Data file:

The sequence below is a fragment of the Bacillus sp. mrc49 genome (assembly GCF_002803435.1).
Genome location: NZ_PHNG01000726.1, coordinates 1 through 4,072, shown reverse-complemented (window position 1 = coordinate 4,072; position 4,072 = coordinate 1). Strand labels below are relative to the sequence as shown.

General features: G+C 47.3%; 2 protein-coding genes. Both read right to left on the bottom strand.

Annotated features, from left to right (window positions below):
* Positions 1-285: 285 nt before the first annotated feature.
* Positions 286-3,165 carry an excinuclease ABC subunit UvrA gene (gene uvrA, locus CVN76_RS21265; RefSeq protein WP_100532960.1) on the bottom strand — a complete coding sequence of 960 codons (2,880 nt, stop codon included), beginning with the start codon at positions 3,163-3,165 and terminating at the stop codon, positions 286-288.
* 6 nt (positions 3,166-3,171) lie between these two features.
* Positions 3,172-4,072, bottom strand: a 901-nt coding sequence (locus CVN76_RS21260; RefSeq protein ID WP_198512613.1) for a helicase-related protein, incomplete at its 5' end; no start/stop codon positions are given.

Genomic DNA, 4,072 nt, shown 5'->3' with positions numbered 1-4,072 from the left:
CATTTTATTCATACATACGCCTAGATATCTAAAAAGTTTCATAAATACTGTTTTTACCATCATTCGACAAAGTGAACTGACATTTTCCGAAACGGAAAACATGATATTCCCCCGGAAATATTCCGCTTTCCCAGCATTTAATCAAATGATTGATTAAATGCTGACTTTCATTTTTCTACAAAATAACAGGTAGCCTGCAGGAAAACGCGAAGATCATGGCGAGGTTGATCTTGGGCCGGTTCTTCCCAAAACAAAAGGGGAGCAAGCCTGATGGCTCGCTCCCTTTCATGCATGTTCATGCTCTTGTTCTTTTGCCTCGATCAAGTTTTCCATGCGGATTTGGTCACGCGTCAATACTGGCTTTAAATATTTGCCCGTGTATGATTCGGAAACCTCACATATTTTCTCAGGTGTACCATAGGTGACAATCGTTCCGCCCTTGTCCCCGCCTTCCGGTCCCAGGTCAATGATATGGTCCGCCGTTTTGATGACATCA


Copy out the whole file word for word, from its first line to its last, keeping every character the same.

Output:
The sequence below is a fragment of the Bacillus sp. mrc49 genome (assembly GCF_002803435.1).
Genome location: NZ_PHNG01000726.1, coordinates 1 through 4,072, shown reverse-complemented (window position 1 = coordinate 4,072; position 4,072 = coordinate 1). Strand labels below are relative to the sequence as shown.

General features: G+C 47.3%; 2 protein-coding genes. Both read right to left on the bottom strand.

Annotated features, from left to right (window positions below):
* Positions 1-285: 285 nt before the first annotated feature.
* Positions 286-3,165 carry an excinuclease ABC subunit UvrA gene (gene uvrA, locus CVN76_RS21265; RefSeq protein WP_100532960.1) on the bottom strand — a complete coding sequence of 960 codons (2,880 nt, stop codon included), beginning with the start codon at positions 3,163-3,165 and terminating at the stop codon, positions 286-288.
* 6 nt (positions 3,166-3,171) lie between these two features.
* Positions 3,172-4,072, bottom strand: a 901-nt coding sequence (locus CVN76_RS21260; RefSeq protein ID WP_198512613.1) for a helicase-related protein, incomplete at its 5' end; no start/stop codon positions are given.

Genomic DNA, 4,072 nt, shown 5'->3' with positions numbered 1-4,072 from the left:
CATTTTATTCATACATACGCCTAGATATCTAAAAAGTTTCATAAATACTGTTTTTACCATCATTCGACAAAGTGAACTGACATTTTCCGAAACGGAAAACATGATATTCCCCCGGAAATATTCCGCTTTCCCAGCATTTAATCAAATGATTGATTAAATGCTGACTTTCATTTTTCTACAAAATAACAGGTAGCCTGCAGGAAAACGCGAAGATCATGGCGAGGTTGATCTTGGGCCGGTTCTTCCCAAAACAAAAGGGGAGCAAGCCTGATGGCTCGCTCCCTTTCATGCATGTTCATGCTCTTGTTCTTTTGCCTCGATCAAGTTTTCCATGCGGATTTGGTCACGCGTCAATACTGGCTTTAAATATTTGCCCGTGTATGATTCGGAAACCTCACATATTTTCTCAGGTGTACCATAGGTGACAATCGTTCCGCCCTTGTCCCCGCCTTCCGGTCCCAGGTCAATGATATGGTCCGCCGTTTTGATGACATCA